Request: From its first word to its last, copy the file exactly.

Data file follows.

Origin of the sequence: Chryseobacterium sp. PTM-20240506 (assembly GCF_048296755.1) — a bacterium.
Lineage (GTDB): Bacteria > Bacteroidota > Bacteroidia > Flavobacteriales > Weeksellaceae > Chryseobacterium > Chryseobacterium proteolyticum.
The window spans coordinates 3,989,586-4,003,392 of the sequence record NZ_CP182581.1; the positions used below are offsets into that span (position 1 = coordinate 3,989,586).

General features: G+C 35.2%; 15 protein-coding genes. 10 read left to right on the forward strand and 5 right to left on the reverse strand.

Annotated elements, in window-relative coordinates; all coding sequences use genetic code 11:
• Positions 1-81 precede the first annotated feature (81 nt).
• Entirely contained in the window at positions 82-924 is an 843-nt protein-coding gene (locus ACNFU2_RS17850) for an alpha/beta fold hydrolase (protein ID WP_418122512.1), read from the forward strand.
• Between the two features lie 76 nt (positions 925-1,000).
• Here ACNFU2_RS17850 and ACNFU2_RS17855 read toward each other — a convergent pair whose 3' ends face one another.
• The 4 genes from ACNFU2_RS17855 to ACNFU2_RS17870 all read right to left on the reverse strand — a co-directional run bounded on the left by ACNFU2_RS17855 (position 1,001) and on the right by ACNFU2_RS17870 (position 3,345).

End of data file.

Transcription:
Origin of the sequence: Chryseobacterium sp. PTM-20240506 (assembly GCF_048296755.1) — a bacterium.
Lineage (GTDB): Bacteria > Bacteroidota > Bacteroidia > Flavobacteriales > Weeksellaceae > Chryseobacterium > Chryseobacterium proteolyticum.
The window spans coordinates 3,989,586-4,003,392 of the sequence record NZ_CP182581.1; the positions used below are offsets into that span (position 1 = coordinate 3,989,586).

General features: G+C 35.2%; 15 protein-coding genes. 10 read left to right on the forward strand and 5 right to left on the reverse strand.

Annotated elements, in window-relative coordinates; all coding sequences use genetic code 11:
• Positions 1-81 precede the first annotated feature (81 nt).
• Entirely contained in the window at positions 82-924 is an 843-nt protein-coding gene (locus ACNFU2_RS17850) for an alpha/beta fold hydrolase (protein ID WP_418122512.1), read from the forward strand.
• Between the two features lie 76 nt (positions 925-1,000).
• Here ACNFU2_RS17850 and ACNFU2_RS17855 read toward each other — a convergent pair whose 3' ends face one another.
• The 4 genes from ACNFU2_RS17855 to ACNFU2_RS17870 all read right to left on the reverse strand — a co-directional run bounded on the left by ACNFU2_RS17855 (position 1,001) and on the right by ACNFU2_RS17870 (position 3,345).